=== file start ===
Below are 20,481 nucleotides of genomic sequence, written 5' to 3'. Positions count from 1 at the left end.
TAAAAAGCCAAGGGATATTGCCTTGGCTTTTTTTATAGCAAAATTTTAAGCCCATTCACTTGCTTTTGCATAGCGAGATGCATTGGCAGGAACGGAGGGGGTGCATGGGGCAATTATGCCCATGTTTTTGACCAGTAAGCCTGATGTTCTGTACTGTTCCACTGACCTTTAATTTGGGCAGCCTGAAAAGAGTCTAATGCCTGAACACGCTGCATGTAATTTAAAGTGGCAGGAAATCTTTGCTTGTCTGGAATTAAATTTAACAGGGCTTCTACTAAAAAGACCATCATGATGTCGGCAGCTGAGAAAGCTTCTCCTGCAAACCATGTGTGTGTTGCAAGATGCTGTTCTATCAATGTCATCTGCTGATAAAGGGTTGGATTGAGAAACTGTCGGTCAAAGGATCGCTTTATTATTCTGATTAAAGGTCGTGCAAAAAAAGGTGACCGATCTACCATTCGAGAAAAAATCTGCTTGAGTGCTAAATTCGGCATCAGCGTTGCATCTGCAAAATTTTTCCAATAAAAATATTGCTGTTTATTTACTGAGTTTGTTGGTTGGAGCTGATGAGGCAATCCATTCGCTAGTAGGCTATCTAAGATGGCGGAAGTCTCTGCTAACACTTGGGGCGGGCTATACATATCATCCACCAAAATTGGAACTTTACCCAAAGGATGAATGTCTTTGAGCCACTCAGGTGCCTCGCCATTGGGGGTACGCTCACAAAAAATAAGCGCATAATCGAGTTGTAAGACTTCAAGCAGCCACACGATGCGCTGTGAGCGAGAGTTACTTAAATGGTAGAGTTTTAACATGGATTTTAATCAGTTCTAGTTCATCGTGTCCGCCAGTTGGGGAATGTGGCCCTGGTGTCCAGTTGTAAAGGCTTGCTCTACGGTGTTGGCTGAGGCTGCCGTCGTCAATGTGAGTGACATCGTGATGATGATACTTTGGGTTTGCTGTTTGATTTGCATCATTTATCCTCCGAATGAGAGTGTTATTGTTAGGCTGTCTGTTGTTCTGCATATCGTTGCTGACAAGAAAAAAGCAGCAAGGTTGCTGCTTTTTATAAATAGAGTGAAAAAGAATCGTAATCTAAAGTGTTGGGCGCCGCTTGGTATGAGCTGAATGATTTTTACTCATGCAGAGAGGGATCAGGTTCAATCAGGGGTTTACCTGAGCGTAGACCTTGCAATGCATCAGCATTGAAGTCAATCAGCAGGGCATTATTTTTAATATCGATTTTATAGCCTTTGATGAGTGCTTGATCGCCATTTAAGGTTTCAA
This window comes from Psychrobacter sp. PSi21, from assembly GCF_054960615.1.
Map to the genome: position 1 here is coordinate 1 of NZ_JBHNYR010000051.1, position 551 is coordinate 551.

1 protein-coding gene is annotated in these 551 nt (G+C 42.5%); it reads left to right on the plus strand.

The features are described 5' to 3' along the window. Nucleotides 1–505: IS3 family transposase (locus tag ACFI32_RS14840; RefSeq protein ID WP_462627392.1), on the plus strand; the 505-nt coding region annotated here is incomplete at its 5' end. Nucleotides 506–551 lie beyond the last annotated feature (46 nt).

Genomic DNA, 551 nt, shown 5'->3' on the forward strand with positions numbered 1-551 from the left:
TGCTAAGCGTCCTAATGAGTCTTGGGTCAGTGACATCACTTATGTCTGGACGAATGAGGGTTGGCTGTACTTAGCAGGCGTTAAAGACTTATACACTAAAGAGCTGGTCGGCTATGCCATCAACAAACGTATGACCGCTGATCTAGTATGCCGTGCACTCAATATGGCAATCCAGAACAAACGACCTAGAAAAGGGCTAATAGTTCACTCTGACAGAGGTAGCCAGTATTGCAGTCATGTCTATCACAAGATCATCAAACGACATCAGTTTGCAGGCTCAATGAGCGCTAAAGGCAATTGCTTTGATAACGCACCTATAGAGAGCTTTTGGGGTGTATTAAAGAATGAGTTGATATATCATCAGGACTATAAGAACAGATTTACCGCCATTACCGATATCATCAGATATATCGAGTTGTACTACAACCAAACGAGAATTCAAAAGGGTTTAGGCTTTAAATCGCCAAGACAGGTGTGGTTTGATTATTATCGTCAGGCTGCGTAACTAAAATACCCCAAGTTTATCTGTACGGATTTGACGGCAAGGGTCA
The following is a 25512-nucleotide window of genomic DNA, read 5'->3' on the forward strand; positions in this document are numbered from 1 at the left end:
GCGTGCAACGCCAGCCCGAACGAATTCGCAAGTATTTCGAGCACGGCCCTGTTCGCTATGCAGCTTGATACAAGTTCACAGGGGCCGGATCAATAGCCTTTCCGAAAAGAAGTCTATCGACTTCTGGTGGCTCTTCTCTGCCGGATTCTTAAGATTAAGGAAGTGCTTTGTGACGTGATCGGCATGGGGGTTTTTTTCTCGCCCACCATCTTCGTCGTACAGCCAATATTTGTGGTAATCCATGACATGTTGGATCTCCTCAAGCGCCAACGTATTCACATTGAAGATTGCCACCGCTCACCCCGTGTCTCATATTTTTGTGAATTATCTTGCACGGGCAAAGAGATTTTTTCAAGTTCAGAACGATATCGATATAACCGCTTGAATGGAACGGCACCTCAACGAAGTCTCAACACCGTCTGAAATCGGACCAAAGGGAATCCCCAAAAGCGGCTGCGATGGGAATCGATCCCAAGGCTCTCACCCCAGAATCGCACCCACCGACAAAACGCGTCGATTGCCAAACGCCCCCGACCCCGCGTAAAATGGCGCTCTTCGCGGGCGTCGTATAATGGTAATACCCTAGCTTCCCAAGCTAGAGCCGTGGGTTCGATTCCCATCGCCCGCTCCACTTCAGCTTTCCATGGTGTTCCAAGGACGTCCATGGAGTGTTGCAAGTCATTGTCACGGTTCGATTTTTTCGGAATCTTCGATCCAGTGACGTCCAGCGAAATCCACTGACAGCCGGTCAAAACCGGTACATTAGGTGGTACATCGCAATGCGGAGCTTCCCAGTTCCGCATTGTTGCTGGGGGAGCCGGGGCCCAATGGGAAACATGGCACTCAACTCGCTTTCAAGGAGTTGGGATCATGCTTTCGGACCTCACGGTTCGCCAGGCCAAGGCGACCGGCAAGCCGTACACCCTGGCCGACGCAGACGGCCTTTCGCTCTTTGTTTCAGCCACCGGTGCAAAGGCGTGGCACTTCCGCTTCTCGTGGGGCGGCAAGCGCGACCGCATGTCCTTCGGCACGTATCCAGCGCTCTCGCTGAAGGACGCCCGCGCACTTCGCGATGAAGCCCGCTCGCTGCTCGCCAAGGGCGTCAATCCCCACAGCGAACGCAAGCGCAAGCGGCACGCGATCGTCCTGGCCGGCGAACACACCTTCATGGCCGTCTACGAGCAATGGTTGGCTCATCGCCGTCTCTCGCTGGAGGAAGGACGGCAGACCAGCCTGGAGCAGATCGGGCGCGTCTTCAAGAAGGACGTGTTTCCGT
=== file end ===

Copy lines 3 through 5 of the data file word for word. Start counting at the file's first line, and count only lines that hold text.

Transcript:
This window comes from Psychrobacter sp. PSi21, from assembly GCF_054960615.1.
Map to the genome: position 1 here is coordinate 1 of NZ_JBHNYR010000051.1, position 551 is coordinate 551.

1 protein-coding gene is annotated in these 551 nt (G+C 42.5%); it reads left to right on the plus strand.